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Relative of former top Arab cop Hakrush shot dead

Fadi Hakrush killed while driving through northern Arab town of Kfar Kanna; police find burned vehicle in nearby field, suspect it was used by gunmen

Fadi Hakrush. (courtesy)
Fadi Hakrush. (courtesy)

A relative of a former top Arab cop was shot dead by unknown assailants on Tuesday in Kafr Kanna.

Fadi Hakrush, who is related to Maj. Gen. Jamal Hakrush, a deputy commissioner who headed a unit tasked with fighting crime in the Arab Israeli community, was shot while driving through the northern Arab town, causing his car to flip over.

Media reports said that Fadi had a criminal background.

Magen David Adom paramedics treated him and took him to the Holy Family Hospital in Nazareth while performing CPR, where he was pronounced dead.

Following the shooting, officials found a burned-out vehicle in a field between the villages of Kafr Manda and Mashhad. Police were investigating whether the vehicle was used by the culprits.

Investigators suspect the shooting was due to a criminal feud.

Israel Police commander Jamal Hakrush attends a Knesset event on February 5, 2018. (Miriam Alster/Flash90)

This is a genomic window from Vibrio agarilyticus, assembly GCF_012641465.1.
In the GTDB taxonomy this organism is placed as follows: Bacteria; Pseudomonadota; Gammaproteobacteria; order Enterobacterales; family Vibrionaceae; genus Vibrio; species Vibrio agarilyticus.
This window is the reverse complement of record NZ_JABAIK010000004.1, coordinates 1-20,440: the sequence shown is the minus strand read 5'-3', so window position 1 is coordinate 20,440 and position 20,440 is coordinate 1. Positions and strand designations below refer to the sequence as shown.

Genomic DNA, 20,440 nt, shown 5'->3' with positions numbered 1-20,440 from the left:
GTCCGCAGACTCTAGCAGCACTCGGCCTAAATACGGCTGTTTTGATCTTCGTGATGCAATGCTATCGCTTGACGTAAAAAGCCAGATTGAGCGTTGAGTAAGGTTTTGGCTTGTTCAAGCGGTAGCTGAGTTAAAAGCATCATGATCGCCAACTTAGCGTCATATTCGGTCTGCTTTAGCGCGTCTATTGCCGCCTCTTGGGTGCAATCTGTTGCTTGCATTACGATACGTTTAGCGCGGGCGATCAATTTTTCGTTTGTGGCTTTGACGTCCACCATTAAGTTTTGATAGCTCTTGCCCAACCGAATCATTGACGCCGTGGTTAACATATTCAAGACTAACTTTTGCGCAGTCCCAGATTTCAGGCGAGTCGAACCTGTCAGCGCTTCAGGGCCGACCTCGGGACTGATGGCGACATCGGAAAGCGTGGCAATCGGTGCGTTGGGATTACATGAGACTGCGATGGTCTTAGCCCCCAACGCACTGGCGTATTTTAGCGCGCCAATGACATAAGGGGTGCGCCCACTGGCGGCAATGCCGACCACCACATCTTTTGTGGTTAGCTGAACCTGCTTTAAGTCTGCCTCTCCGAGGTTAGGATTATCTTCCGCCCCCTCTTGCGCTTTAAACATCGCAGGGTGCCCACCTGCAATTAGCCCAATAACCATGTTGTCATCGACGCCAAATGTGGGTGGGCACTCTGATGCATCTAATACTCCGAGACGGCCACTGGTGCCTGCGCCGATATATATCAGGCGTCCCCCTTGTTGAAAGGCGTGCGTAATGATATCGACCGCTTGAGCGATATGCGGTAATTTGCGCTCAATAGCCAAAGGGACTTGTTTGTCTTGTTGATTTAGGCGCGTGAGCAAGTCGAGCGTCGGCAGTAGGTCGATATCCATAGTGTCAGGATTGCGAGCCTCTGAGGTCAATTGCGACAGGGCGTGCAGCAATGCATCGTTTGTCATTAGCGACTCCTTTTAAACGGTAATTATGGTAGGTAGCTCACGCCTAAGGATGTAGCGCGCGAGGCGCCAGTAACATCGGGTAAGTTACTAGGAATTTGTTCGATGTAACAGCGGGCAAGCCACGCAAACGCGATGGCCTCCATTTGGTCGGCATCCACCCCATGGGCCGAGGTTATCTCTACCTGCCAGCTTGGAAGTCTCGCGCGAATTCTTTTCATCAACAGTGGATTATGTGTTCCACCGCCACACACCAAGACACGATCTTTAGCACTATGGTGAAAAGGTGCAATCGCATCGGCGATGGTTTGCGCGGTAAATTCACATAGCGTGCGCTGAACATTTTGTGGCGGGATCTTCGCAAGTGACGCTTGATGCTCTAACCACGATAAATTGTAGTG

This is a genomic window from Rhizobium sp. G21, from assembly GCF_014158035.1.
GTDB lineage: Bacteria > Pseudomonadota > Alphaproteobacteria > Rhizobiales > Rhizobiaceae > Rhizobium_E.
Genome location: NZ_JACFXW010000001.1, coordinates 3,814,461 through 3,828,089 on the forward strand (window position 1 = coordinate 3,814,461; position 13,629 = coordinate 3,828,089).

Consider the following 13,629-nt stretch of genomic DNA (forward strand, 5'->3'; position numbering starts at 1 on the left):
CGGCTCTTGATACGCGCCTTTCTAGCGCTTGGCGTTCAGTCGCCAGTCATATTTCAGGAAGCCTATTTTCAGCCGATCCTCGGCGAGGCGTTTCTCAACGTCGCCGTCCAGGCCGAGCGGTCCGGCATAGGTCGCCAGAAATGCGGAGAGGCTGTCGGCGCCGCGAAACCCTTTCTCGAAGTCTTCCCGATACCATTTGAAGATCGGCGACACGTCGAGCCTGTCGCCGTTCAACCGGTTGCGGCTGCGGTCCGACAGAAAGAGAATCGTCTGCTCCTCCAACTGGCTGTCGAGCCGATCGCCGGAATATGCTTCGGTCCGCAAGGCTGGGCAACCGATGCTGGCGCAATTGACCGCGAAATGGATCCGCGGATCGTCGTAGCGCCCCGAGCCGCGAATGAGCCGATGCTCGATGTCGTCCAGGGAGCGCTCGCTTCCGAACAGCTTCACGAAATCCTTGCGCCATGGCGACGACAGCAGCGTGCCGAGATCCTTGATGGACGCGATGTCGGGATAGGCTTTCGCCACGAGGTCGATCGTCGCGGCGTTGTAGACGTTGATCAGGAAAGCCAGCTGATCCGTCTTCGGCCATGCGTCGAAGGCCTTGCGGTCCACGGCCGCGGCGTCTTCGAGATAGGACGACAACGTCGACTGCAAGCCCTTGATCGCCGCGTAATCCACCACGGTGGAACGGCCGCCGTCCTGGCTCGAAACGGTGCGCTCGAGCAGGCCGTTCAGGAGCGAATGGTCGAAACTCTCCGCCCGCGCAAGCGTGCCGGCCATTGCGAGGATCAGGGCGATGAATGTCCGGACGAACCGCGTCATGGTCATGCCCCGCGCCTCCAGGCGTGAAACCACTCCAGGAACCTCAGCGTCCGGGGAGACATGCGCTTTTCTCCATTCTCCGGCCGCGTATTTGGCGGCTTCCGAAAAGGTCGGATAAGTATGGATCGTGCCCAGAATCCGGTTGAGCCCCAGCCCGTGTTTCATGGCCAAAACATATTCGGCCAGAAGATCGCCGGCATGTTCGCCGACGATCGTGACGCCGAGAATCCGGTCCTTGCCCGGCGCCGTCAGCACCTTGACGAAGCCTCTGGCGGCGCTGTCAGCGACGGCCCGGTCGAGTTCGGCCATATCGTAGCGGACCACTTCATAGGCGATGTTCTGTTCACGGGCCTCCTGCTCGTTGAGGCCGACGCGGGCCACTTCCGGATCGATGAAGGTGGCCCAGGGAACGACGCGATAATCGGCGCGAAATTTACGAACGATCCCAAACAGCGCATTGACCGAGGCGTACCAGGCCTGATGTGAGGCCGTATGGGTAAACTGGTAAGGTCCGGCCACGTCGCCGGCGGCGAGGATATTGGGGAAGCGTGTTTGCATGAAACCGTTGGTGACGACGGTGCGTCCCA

Jamal Hakrush resigned from the police earlier this month after Haaretz published footage of him apparently fleeing the scene of a deadly stabbing two years ago. The footage showed Hakrush rushing away from the scene and stumbling over the victim, who was lying fatally wounded in a stairwell.

According to the Abraham Initiatives, a non-government group lobbying against violence in the Arab community, since the beginning of the year, 12 Arabs have been killed in Israel in incidents of violent crime.

Arab communities have seen a surge in violence in recent years, driven mainly by organized crime.

Arab Israelis blame the police, who they say have failed to crack down on powerful criminal organizations and largely ignore the violence, which includes family feuds, mafia turf wars, and violence against women. The community has also suffered from decades of neglect.

Budget plans passed late last year call for billions of shekels over the next five years to be funneled toward addressing violence in Arab society and developing the community’s economy.

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